Smoke and mirrors with regards to mobilisation

Discussion in 'Army Reserve' started by Cavalier, Jan 19, 2009.

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  1. I have done a search but the results seem a little out of date so:

    Has anyone had any (recent) experience with mobilisation?

    Specifically letting employers know that you were off somewhere hot and sandy? More specifically, that you were off somewhere hot and sandy BUT had volunteered?

    Two completely hypothetical situations:

    1) If I were to ‘request’ to do my part; is there a way to get around the employee safeguarding currently in place? My job will be safe should I be ‘called up’ under compulsory mobilisation but I don’t know where things lie with sticking my name down willingly. And I don’t want to start digging around the corporate policy garden as I’m more likely to strike sh!t than oil!!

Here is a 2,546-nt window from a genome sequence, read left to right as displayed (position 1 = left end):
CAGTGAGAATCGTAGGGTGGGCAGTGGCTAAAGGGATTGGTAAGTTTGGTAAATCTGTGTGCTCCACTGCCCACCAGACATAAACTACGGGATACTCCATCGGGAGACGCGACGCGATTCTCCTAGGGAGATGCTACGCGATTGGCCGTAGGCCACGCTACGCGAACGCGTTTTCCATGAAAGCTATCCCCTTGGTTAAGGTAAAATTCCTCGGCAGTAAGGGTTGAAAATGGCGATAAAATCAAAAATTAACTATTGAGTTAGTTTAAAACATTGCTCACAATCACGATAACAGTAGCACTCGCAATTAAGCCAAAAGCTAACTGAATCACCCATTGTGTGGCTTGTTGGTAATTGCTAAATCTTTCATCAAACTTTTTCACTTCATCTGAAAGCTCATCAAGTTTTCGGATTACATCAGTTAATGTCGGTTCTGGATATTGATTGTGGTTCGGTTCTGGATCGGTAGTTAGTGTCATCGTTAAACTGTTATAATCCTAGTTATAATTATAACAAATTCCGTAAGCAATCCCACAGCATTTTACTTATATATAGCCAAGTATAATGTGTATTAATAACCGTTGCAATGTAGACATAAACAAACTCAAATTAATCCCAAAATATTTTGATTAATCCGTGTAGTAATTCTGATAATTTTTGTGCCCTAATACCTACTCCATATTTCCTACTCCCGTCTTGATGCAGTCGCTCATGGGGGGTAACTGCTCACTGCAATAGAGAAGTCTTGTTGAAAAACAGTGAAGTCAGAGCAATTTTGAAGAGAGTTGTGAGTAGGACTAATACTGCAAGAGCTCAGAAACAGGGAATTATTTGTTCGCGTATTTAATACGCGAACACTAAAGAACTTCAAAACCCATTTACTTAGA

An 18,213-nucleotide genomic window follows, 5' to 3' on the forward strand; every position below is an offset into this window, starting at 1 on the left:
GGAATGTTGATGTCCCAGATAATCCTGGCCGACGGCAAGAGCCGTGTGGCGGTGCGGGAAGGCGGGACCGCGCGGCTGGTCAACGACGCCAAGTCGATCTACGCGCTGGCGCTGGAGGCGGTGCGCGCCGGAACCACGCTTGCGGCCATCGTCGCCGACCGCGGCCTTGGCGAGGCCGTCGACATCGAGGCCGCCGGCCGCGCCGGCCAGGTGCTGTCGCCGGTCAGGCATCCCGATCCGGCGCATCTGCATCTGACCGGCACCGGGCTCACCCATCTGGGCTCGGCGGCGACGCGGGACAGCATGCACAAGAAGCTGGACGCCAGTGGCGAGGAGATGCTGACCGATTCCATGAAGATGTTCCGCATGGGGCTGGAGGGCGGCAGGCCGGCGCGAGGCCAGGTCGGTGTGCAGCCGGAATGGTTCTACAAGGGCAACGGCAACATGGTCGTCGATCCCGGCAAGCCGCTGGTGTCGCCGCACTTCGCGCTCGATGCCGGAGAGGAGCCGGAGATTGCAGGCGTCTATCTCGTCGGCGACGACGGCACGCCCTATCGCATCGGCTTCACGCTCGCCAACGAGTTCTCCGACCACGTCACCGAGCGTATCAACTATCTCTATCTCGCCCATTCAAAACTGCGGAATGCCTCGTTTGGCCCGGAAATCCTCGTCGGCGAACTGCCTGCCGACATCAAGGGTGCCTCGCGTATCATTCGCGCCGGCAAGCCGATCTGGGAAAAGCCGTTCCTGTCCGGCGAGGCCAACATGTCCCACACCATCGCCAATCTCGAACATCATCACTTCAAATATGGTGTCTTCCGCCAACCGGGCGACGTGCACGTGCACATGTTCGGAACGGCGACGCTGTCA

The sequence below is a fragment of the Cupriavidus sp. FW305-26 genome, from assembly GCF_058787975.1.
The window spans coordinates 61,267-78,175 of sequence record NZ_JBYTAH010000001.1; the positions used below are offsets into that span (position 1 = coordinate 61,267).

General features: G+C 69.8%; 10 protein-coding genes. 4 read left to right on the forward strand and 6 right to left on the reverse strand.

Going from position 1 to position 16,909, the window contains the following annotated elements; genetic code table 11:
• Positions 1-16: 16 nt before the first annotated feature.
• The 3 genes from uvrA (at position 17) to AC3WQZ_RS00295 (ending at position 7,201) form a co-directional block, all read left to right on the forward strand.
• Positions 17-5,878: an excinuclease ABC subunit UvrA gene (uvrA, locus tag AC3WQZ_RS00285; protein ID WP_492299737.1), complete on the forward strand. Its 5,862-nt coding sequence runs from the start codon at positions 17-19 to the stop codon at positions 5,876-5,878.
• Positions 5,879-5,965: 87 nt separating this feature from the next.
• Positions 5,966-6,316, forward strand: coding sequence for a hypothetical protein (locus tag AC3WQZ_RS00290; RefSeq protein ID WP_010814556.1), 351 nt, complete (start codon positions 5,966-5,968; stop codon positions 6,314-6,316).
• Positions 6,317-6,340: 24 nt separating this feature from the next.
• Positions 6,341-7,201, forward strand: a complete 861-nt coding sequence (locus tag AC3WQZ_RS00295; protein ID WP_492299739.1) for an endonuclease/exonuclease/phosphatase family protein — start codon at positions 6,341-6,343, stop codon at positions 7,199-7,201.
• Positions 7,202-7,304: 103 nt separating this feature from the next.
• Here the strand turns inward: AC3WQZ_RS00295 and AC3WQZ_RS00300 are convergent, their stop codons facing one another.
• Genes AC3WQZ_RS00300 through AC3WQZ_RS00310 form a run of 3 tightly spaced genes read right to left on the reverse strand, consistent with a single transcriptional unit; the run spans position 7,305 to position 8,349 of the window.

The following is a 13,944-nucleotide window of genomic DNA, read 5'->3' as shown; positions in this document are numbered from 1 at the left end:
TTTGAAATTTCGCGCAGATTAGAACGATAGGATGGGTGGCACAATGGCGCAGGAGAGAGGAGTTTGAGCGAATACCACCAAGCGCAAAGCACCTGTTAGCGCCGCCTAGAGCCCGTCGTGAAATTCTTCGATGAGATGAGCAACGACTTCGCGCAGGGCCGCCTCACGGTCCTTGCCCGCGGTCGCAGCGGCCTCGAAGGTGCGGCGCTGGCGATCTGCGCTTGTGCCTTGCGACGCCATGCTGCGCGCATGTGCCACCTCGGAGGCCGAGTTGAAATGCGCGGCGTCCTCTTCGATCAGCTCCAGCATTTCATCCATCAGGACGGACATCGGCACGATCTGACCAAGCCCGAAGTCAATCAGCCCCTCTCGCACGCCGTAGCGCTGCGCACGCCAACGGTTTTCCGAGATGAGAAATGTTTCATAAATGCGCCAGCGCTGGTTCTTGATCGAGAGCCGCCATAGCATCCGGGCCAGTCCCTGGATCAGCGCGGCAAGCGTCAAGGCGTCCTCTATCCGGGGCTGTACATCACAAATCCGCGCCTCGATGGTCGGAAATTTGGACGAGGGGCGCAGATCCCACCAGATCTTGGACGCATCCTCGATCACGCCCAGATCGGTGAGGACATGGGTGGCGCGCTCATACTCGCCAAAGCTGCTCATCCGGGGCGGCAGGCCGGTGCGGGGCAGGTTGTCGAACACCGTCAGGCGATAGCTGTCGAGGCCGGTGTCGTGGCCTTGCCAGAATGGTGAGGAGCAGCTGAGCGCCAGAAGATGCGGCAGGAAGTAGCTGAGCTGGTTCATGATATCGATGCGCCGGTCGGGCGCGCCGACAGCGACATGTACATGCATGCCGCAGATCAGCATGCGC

2) If my Regiment were told that they were being mobilised and that they had to find the main effort of 200 or so troops, what then? I know this applied to the Really Large Corps last year when they were called up for Afghan.

    Basically, in a totally hypothetical situation, I want to do my bit but I want it to look like I’m being ‘asked in a rather persuasive manner’ to go, so I get to keep my job when I return.

    Anyone got any bright (but sensible) ideas on where to purchase said smoke and mirrors?
  2. You 'volunteer' for compulsory mobilisation. Your boss gets a letter saying words to the effect of, 'He has been called up under the compulsory mobilisation act, blah, blah ,blah'. He is not told that you 'volunteered' for compulsory mobilisation.

    That's my read on it. Others may be able to give you the ins and out's word for word.
  3. msr

    msr LE